I just spent a week in Mexico with 43 students, leading them to share their faith. We took them to prisons, orphanages and street markets where they stood and presented the Gospel through a process called chronological Bible storying. We acted out the Scriptures from creation through the crucifixion, and after the presentation, those who wanted to dialogue more would be invited to have a deeper conversation with our students.

It is amazing how the Holy Spirit shows up in these situations, and grown men begin to weep and repent over their lives. This proved especially true when the gospel was shared by one of our students who was born with disabilities. That is one of the great teachings of the scriptures: in reaching others, God uses the heart much more than the body.

During all of our missionary journeys, we keep the students focused on spiritual things. When we finish a day’s ministry out in the highways and byways, we move into Bible study and discipleship until it is time to go to bed. But near the end of the trip, we do give the students a couple of hours off to go shopping so they can buy something that will remind them of their journey. In reality, what God has done in their lives will outlast any trinkets they buy.

I have to laugh at some of our students as they try to barter for their gifts. I have spent more than 40 years learning this art and (although I don’t want to brag) few people can do it as well as I. A student will come up, show me a Mexican blanket and proclaim, “I got them down to $14!”

I just smile, because I don’t want to tell them I could have bought the same blanket for $10. But sometimes this gives me an opportunity to teach a truth. “What was the price of this blanket?” I ask.

“$14,” they answer.

“And what did the blanket cost?”

They look at me quizzically, thinking I didn’t hear the answer. “$14,” they repeat.

“The price of the blanket was $14, but that isn’t the cost,” I respond. “How much did it cost you to get to Mexico? Let’s say it cost you $700 for your travel plus the cost of your hotel for a week, somewhere around $280. So far, you’ve spent about $980 to buy a $14 blanket.”

I pause to allow them to take in this information before adding, “And food. How much did you spend on food on this trip? Let just say $100. Now, your cost is more than $1,000 for a $14 blanket. The blanket’s price was $14, but its cost was well over $1,000.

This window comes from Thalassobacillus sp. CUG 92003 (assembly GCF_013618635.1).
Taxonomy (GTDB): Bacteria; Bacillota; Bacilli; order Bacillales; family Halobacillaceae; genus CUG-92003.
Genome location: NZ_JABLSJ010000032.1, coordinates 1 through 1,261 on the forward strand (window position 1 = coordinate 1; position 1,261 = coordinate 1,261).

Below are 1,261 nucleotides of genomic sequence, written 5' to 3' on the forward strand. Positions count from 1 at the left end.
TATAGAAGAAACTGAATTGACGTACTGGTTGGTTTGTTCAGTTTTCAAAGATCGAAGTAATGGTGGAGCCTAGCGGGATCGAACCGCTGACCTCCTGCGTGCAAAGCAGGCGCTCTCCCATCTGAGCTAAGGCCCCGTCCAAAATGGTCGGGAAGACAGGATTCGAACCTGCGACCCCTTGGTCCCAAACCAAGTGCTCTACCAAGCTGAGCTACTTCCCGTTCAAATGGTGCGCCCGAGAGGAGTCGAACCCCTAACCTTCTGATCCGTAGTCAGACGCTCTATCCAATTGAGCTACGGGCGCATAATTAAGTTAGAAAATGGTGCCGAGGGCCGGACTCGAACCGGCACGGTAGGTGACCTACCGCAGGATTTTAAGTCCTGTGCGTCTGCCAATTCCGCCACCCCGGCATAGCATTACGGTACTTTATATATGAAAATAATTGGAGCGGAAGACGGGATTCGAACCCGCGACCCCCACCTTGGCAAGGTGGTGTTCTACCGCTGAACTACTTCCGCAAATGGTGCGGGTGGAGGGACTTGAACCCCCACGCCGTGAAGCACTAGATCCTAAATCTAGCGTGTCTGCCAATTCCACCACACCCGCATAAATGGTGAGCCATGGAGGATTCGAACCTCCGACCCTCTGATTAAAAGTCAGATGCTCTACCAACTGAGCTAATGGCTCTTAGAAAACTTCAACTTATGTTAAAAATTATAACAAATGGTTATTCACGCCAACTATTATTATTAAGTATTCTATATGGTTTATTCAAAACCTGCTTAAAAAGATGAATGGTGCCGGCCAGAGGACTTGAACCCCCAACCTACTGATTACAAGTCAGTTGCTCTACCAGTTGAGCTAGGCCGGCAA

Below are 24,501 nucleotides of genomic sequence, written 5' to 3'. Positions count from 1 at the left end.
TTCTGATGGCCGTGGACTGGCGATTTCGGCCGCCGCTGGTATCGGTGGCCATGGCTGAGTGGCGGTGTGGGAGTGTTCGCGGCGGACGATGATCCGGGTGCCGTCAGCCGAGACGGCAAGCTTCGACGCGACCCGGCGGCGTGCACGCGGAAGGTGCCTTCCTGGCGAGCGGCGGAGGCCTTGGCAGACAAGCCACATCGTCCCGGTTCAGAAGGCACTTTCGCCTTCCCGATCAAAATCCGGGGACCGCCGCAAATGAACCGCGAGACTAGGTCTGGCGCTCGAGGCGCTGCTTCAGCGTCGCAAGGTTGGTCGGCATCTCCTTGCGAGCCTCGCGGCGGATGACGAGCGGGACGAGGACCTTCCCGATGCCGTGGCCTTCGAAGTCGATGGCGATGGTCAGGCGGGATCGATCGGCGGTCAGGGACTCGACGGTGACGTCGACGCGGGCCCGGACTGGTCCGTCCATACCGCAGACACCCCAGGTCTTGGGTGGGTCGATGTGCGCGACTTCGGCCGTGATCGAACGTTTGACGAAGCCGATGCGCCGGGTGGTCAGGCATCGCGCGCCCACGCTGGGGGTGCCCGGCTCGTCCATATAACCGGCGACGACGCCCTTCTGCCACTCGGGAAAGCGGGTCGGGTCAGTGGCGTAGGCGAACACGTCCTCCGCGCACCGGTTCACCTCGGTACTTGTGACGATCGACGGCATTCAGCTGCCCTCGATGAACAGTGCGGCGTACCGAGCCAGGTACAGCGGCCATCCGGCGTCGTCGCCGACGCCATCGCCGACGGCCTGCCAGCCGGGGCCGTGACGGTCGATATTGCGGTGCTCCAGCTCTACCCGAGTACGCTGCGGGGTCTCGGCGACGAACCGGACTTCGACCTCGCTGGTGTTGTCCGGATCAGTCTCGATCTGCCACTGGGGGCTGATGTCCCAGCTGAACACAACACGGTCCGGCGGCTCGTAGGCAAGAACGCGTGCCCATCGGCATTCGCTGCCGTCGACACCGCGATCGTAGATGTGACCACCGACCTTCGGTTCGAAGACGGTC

There is a difference between price and cost. Not long ago, I was listening to a young man who got a great deal on a truck, and he told me the amount he paid for it. That amount was its price, but the young man didn’t figure in the cost. A $15,000 loan at four percent over 72 months will add an extra $1896.80 to the cost. Instead of paying $15,000, the buyer ends up paying $16,896.80, so that is the cost of the truck. After adding insurance, gas, oil and more, the cost of that truck has gone much higher than its initial price.

One month later, that young man had to take the truck back to the dealer. He could afford its price, but not its cost.

As you work to teach your children financial responsibility, it would be good to dialogue with them about price versus cost. Just remember, a free puppy isn’t free. Everything carries a cost. Help your children to think about the different expenses that go along with various purchases. A pair of jeans might only cost $30, but how much does it cost to buy a washing machine, electricity and soap to wash them? And how much did it cost to buy the house that contains the washing machine and a room with a closet to store those jeans?

Maybe that’s the reason that when Jesus calls us to follow Him, He doesn’t talk about the price but the cost. “Suppose one of you wants to build a tower. Won’t you first sit down and estimate the cost to see if you have enough money to complete it?” (Luke 14:28)

I pray that this past week, our students that have come to understand not the price of the trip but the cost of following Jesus. What are you teaching your children?